I cannot talk about every software developer in the world, but I imagine that most of us had to deal with legacy applications at some point in our careers.
But, before diving into it, we should find a definition of legacy software, and Gartner says:
An information system that may be based on outdated technologies, but is critical to day-to-day operations. Replacing legacy applications and systems with systems based on new and different technologies is one of the information systems (IS) professionals’ most significant challenges. As enterprises upgrade or change their technologies, they must ensure compatibility with old systems and data formats that are still in use.
Now, let us review that definition, to understand the assumptions and reasons for software to be considered legacy.
Software based on outdated technologies, but critical to day-to-day operations.
For me, this is somewhat of a paradox. The software should not use outdated technologies if it is critical to day-to-day operations. So, either both day-to-day operations and the application are old, so the whole thing is old and must be reviewed, or the software took too much time to be developed, so it does not fulfill the requirements anymore.
In the end, this is about how often you review the software requirements. Keep questioning if the way you work is still correct. Or if the technology is still a good fit for your problem. No one should expect that a particular solution will last forever.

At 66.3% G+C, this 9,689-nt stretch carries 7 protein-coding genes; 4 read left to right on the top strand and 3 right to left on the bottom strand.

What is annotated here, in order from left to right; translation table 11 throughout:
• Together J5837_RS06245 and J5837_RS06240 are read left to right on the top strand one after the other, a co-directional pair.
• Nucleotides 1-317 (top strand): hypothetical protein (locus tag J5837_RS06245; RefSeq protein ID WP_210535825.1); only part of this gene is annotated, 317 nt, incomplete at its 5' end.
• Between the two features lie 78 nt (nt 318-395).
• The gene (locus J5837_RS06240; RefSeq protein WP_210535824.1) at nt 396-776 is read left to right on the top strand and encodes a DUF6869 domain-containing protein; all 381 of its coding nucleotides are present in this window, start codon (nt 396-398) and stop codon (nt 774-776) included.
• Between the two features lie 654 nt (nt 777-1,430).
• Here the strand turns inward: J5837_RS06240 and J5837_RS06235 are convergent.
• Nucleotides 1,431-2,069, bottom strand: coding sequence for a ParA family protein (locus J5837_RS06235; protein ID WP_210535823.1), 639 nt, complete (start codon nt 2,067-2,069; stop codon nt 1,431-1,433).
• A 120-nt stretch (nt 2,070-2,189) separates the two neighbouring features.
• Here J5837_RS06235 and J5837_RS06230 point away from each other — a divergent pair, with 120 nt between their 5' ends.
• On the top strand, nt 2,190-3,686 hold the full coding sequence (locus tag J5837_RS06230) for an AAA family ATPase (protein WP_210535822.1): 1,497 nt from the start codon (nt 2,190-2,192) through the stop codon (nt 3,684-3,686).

Replacing legacy applications and systems with systems based on new and different technologies.
In my viewpoint, Replacing a system represents the end of the line. It means that someone made a terrible decision of not investing time and money to keep the process fine and tuned. Or someone made a wrong technical/architectural choice. Or someone poorly analyzed the requirements. Ultimately, it is too late to fix that.
As enterprises upgrade or change their technologies, they must ensure compatibility with old systems and data formats that are still in use.
Well, that is not surprising and is not a problem for legacy applications only. No matter the size of the application or the technology you use, integration is always a challenge. It is more of a coordination issue and requires regular attention. And it can break at any minute, in unexpected places.
Summing up, Bad decision-making is solely the root cause of a legacy system. The software is not legacy. The legacy (or the burden) is the mindset that kept the software as it was until it became a legacy.
Continuous Refactoring / Upgrading
From a business perspective
The requirements evolve and require regular ongoing review, often needing refactoring to align the code with these changes. That may add overhead to the business analyst, as the new feature needs to be compatible with existing ones. And refactoring may also increase the risk of introducing defects.
But on the other hand, when we choose a shorter path, to avoid needed enhancements, we may postpone fixes to existing bugs, or increase technical debts, which is also dangerous to the project.
So, to business stakeholders, refactoring is an investment. Well-written stories and well-defined test scenarios will guide the developers in the right direction, and BDD and E2E tests are great tools to detect regressions, so don't be afraid of the new.
From the development perspective